More than 250,000 Britons have taken an online brain study called the Great British Intelligence Test, developed by BBC and neuroscientists from Imperial College London.
The test reveals that people in their 20s will reach a peak in their problem-solving abilities, but those in their 70s will be more superior with words. Interpretation of the results also means that a 40-year-old and a 12-year-old have the same problem-solving capacity.
The researchers also discovered that vocabularies continue to increase well into our 80s, rather than culminating in our 50s-60s, as previously thought.
Michael Mosley, a BBC presenter, and psychiatrist said that the online test is different from a controversial one as it measures various aspects of intelligence. The test was said to measure cognitive skills like problem-solving, verbal ability, and memory.
The findings of the study will be presented in a Horizon special, 'Horizon: The Great British Intelligence Test', which is scheduled to air on May 4.
In the special, BBC will be putting the public's intelligence to the test, playing off young versus old, men against women, and readers versus techies.
The test, however, has already revealed some 'winners' within the United Kingdom. Results showed that the UK's top problem solvers live in Bristol and that cat owners have greater vocabularies than dog owners. Results also declared that people who eat more fruit and vegetables have better problem-solving abilities and verbal intelligence.
During the program, people at home will also be able to partake in the intelligence test by visiting the BBC website.
Technology's Impact on Intelligence and Mental Health
According to Mosley, the test asked its participants to provide information about details such as age and the time they spent on social media. The data allowed the researchers to explore how the present use of technology is impacting society's intelligence.
Researchers found that those people who reported showing signs of internet addiction appear to have a higher chance of experiencing anxiety and depression. These people included those who got up to check their smartphones in the middle of the night.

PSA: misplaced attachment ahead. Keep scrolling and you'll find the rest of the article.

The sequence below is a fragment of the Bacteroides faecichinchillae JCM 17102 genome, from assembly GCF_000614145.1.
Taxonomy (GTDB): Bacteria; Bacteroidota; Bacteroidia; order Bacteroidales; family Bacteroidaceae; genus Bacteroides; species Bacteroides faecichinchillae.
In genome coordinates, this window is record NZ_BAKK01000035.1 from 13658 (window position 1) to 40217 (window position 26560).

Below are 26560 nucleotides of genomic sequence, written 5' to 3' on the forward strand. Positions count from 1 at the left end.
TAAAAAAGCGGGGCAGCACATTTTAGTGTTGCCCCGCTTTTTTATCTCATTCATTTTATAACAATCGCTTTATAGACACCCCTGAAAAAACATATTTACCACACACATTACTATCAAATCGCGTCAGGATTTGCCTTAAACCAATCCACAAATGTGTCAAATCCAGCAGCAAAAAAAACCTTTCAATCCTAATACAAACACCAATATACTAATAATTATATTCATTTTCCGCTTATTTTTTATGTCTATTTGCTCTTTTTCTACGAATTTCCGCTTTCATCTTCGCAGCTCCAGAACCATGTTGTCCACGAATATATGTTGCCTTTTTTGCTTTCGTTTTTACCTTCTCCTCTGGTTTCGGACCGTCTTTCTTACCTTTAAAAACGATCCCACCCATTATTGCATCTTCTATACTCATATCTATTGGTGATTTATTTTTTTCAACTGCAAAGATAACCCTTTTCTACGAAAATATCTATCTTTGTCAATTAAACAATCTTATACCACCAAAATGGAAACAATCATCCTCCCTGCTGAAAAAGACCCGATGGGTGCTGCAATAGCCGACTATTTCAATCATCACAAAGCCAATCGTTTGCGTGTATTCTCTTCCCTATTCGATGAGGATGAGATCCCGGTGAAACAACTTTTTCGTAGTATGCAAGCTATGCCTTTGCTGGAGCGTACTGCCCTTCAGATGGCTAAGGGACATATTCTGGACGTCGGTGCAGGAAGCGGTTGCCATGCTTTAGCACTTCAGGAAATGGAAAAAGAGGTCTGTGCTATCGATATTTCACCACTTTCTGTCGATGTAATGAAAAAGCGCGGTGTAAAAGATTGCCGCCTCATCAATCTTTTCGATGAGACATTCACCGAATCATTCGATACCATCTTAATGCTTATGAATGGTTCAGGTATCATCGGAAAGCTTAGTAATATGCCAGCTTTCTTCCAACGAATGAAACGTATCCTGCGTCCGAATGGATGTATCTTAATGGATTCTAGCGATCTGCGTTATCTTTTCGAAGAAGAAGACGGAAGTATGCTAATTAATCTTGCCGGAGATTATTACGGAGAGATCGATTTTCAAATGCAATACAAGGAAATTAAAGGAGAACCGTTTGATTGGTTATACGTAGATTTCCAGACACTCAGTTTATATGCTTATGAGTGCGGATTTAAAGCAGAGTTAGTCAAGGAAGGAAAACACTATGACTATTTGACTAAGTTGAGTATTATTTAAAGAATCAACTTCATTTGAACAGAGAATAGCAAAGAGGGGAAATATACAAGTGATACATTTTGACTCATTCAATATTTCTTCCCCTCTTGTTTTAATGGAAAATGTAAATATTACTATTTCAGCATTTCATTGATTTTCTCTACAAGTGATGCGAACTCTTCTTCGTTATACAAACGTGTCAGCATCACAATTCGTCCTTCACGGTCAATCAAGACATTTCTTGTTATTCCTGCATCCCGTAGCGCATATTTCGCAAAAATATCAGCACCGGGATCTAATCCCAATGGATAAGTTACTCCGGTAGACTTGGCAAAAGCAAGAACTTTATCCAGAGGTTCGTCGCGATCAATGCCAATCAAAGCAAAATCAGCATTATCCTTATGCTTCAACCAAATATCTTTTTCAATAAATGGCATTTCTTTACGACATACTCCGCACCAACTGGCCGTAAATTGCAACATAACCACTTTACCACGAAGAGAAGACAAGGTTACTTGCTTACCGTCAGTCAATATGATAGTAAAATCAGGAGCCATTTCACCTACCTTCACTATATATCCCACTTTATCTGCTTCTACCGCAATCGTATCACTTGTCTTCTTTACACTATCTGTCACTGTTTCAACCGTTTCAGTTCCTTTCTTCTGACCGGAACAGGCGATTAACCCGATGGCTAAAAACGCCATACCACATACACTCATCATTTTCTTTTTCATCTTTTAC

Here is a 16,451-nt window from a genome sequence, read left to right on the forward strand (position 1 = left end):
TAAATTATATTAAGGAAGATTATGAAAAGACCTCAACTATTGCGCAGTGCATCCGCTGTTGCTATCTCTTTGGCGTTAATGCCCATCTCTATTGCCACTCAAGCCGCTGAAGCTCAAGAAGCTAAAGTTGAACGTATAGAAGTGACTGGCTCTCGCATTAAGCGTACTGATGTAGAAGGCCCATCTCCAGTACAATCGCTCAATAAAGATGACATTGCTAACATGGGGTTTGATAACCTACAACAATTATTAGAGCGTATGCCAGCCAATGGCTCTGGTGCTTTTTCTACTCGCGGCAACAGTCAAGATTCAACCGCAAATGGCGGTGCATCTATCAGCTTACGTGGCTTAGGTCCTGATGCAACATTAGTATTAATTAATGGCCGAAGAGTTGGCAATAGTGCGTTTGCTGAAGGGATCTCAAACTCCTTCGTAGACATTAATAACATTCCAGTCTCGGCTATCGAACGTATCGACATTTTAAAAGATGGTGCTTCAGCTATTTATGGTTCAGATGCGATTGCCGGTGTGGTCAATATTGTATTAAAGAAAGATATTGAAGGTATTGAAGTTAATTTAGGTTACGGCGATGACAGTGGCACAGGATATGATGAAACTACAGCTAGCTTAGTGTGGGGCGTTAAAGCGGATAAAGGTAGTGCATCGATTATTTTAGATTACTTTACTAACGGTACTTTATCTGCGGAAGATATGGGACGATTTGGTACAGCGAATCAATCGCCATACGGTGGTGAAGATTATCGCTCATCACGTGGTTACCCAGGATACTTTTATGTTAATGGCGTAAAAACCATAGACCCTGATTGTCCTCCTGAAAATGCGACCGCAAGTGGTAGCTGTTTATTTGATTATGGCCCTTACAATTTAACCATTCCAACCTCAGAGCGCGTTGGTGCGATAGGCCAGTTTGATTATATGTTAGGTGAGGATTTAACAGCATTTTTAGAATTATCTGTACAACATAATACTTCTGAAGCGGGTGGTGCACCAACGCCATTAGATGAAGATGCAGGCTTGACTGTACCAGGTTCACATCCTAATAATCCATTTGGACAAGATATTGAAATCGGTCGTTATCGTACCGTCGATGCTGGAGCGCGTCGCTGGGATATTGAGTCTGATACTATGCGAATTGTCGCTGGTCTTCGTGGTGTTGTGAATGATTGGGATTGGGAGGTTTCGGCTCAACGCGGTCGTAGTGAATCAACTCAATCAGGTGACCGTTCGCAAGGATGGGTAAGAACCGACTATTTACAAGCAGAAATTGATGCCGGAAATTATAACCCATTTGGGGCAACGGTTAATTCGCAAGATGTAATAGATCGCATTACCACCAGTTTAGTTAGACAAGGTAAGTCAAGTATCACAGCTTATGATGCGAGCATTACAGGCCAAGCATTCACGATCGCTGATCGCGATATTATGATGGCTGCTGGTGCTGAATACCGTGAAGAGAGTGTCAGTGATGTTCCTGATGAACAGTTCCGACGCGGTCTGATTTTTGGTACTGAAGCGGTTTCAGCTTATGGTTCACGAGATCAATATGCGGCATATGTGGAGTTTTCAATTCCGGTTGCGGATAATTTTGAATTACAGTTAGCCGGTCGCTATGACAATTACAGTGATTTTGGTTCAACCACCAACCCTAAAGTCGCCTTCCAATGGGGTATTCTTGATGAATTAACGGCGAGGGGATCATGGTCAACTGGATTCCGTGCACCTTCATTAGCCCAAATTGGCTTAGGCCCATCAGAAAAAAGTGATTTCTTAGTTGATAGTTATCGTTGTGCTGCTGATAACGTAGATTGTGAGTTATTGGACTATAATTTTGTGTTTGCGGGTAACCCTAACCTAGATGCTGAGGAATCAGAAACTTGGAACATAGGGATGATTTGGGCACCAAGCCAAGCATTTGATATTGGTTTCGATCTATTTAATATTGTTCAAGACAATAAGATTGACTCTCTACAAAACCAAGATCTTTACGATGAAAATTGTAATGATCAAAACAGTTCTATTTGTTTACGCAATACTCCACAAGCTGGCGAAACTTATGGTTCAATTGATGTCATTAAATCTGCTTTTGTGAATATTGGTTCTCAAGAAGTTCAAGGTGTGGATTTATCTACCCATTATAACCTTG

This association was exceptionally distinct in the younger generations, the survey found.
Mosley said that the most shocking finding in their study was the close link they found between time spent on social media and mental health. He added that no one had done a study on the correlation of the two as extensive as theirs.
On the contrary, the research also suggests that modern technology comes with some benefits. Verbal intelligence tests found to increase the more time people spent searching the internet.
Likewise, greater time spent playing video games seemed to be correlated with an improved performance in tests measuring spatial working memory, verbal reasoning, and attention.
Mosley concluded that he hopes the public realizes that intelligence is not just an inherent trait that one is born with. He stresses that it is something that can be cultivated and retained as one grows.
Hannah Fry, a co-presenter and mathematician from the University College London, agrees that people have the power to affect their own intelligence. She adds that with grit, determination, and practice, we can excel in the things we are good at.